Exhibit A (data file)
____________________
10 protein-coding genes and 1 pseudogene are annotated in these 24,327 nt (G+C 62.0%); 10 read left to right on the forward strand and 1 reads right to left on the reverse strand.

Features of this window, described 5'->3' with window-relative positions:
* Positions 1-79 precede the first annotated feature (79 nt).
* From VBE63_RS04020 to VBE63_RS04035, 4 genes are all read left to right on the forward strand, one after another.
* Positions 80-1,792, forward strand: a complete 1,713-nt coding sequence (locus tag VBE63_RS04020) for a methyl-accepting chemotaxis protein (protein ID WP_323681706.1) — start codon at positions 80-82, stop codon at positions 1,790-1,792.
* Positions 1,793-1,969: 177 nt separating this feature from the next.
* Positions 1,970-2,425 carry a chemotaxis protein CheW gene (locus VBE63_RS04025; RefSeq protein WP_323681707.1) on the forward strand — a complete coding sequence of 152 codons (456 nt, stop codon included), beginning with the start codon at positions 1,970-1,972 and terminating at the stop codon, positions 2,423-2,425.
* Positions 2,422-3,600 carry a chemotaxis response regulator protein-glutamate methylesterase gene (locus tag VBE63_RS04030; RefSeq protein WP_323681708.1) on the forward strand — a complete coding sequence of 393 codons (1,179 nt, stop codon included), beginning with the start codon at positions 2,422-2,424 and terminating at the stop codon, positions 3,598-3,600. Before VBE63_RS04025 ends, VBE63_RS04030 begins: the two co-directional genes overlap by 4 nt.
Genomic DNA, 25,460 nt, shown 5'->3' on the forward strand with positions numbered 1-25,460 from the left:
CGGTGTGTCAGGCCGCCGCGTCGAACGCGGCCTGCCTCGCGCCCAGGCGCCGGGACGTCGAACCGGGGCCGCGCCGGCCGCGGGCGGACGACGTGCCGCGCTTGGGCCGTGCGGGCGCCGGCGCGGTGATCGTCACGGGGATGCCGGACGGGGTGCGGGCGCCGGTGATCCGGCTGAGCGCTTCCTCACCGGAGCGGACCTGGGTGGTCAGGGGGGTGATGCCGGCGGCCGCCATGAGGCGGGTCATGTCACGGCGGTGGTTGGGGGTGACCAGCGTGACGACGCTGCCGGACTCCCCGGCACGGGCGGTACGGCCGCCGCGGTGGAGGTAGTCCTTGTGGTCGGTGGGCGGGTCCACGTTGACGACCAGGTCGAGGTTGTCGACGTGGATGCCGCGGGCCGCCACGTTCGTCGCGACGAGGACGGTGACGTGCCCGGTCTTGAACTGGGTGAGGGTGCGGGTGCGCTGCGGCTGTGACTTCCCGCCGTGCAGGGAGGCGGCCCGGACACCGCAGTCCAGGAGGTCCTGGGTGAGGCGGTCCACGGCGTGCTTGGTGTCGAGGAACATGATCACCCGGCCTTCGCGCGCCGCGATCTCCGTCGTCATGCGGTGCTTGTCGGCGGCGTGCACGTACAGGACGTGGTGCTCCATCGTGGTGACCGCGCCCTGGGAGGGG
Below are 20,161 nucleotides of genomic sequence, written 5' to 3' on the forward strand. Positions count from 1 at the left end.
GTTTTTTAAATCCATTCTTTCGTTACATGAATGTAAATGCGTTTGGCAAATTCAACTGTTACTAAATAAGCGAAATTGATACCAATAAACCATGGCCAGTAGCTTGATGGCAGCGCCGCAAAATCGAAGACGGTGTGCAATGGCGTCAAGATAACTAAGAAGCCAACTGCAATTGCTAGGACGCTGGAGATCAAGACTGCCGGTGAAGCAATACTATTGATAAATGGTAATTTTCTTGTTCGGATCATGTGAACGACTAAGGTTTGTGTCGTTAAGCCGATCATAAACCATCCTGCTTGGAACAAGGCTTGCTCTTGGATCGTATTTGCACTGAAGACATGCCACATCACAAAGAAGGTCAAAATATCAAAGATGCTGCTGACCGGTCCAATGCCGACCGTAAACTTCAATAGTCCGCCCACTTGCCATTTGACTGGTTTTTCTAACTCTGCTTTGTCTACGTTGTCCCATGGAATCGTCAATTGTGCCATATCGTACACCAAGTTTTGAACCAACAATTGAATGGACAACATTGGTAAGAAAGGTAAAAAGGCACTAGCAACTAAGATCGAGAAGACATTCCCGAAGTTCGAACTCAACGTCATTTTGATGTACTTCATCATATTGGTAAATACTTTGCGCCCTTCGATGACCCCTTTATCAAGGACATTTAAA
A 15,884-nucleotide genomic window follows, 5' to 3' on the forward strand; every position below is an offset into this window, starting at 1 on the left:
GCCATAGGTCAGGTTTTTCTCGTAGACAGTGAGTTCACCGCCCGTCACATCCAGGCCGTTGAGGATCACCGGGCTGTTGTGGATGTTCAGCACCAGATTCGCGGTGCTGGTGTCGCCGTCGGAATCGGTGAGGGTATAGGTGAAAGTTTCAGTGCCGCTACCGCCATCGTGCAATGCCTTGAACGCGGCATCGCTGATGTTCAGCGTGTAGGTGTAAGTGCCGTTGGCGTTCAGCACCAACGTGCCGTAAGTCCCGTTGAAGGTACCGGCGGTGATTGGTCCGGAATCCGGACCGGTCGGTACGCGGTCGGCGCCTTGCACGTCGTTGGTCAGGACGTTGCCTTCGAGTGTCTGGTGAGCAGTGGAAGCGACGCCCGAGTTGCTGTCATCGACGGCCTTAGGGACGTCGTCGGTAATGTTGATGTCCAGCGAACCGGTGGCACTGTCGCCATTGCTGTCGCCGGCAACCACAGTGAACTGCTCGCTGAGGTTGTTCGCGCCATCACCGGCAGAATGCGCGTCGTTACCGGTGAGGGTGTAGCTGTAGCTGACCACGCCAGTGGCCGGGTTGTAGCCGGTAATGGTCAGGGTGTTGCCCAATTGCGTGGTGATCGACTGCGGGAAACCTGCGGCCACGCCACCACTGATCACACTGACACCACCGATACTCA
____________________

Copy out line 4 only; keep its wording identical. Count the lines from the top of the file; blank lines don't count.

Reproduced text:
* From VBE63_RS04020 to VBE63_RS04035, 4 genes are all read left to right on the forward strand, one after another.